Growing up in North Vancouver, outdoors enthusiast Nicola Gildersleeve was accustomed to the rugged terrain that surrounded her childhood home. But nothing could prepare the personal trainer for the kind of treacherously thrilling sport she quite literally stumbled upon when she started a new job at age 21.
“My coworkers introduced me to the world of trail running and got me into it,” Gildersleeve, now 27, says in a phone interview at North Shore Athletics, which offers trail-running clinics. “They took me to all these crazy trail events. The trails were amazing: they’re so intricate, and on the North Shore the trails are super gnarly, with rocks and roots all over the place.”
Trail running, not for those who consider hitting the treadmill a workout, requires strength, endurance, coordination, balance, and fast reflexes, not to mention determination and exceptionally forgiving joints. But with spectacular vistas and lush vegetation to serve as distractions, the increasingly popular sport feels more like fun than dreadful to fans.
Gildersleeve was instantly hooked.
“It’s not like road running, because it doesn’t get so boring,” she explains. “I don’t listen to music when I’m trail running, because I’m so connected to the sounds of the river and the birds—they’re sounds you want to hear”¦.Road running can get monotonous. In the trails, it’s varied terrain. You’re always going up, going down, moving laterally; sometimes on long hills you have to do a power hike, which gives you a nice break. Plus, it’s a gateway into the exploration of the mountains.”
According to a 2010 report on trail running by the Washington, D.C.–based Outdoor Foundation and a trail-running shoe company, Montrail, 4.8 million Americans participated in the sport in 2009, with Pacific and South Atlantic states having the highest participation rates. Women made up 36.5 percent of trail runners.
Vancouver resident Marianne Stark, a long-time road runner, admits she was intimidated by the idea of trail running when a friend urged her to try it several years ago. But like Gildersleeve, it was love at first step.
“Being in the trails really is a whole mind, body, soul experience,” she says by phone. “It’s a complete break and time for yourself. You’re so focused on your steps that you don’t notice the time. You don’t even notice if it’s raining out. When I come back after spending time in the trails, I feel so much better. I’m even-keeled and refreshed.”
Stark and Gildersleeve both went on to take part in the Knee Knackering North Shore Trail Run. As the name suggests, it’s a gruelling course: complete with fallen trees, thick roots, loose stones, rocks, boulders, mud, and sometimes snow, it stretches almost 50 kilometres along the Baden-Powell Centennial Trail from Horseshoe Bay to Deep Cove, climbing more than 2,400 metres and descending another 2,500 along the way. This year’s event takes place on July 9. Produced by the Northshore Ultra Trailrunning Society, the race raises money for North Shore Search and Rescue.
Race director Kelsy Trigg, who’s done the course five times, says that part of the appeal of local trail running is the sense of kinship it fosters.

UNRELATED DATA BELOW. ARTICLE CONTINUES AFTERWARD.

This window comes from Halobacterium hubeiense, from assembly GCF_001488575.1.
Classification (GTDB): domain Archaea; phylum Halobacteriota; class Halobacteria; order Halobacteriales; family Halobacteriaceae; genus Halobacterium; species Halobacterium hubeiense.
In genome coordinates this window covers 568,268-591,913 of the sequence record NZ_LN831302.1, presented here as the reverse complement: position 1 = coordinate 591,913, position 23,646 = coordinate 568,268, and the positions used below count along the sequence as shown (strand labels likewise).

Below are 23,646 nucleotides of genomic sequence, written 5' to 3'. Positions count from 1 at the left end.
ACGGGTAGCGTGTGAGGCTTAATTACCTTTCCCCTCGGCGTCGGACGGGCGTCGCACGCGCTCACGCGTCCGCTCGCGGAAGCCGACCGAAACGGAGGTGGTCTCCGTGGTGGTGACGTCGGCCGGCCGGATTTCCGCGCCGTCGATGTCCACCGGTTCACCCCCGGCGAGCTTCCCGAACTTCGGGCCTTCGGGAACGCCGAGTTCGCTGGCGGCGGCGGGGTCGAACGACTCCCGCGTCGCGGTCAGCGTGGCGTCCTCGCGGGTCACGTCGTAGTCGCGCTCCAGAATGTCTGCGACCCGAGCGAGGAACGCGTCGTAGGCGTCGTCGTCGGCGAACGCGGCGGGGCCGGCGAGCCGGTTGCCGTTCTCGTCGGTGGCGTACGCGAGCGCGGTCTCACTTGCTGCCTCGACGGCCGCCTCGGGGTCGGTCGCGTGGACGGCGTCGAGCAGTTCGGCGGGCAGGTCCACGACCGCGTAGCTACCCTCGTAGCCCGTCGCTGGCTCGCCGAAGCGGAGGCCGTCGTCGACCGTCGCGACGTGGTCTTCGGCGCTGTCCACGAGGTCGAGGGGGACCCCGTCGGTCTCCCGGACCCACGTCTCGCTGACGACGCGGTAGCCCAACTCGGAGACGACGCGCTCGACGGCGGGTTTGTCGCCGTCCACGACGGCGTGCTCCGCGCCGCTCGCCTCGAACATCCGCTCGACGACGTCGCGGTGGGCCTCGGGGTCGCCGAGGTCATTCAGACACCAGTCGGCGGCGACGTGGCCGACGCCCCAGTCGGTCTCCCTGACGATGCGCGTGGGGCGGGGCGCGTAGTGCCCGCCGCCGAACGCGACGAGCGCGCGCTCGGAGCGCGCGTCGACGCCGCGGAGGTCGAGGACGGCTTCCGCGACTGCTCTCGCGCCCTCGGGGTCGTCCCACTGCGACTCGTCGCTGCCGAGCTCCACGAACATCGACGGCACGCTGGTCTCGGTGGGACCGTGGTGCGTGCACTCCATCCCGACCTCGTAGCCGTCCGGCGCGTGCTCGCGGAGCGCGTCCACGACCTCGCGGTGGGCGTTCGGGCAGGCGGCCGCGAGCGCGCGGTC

“There’s a strong sense of community,” Trigg says in a phone interview. “There’s such a range of people involved; there’s no ”˜typical’ trail runner”¦.What becomes addictive is being outside in nature and being part of a community.”
Despite the passion that die-hard trail runners have for their sport, they’re the first to concede it has risks.
“I’ve got scars on my hands and knees to prove it,” says Gildersleeve, who has also experienced a broken ankle as well as muscle cramps so severe she couldn’t stand up. “When you run hard and play hard, you fall hard.”
She suggests that newbies start with short trails to build up strength and endurance. Plus, she says it helps to join local groups—such as Mountain Madness, whose members hit the trails rain or shine—and get hints from more experienced trail runners.
Doing exercises that strengthen the ankles can reduce the risk of injury, according to the Mountain Madness website, as can wearing proper trail shoes, which have extra grip and are designed for lateral movement.
For anyone heading out on a trail alone, the organization offers these safety tips, among others: leave a note on the dash of your car saying which trail you’re on and don’t change your route; carry water, food, a map, a whistle, a survival blanket, and antiseptic towels; and sing or talk out loud to scare bears and cougars away.
Mountain Madness offers comprehensive skill-based training clinics that cover technique, gear, hydration, navigation, safety, trail food, trail etiquette, nutrition, rehabilitation and recovery, race preparation, and more.
Two clinics start on Saturday (March 26): one to help people prepare for the 12-kilometre Tender Knee race and another for the 25-kilometre Iron Knee event. Sponsored by the North Shore Credit Union, both races take place May 29 and raise funds for the North Shore Special Olympics.
Besides the breathtaking views and bragging rights, perhaps one element of trail running that keeps people coming back, Mountain Madness suggests, is the throwback to happier, younger times: you get to run through mud puddles.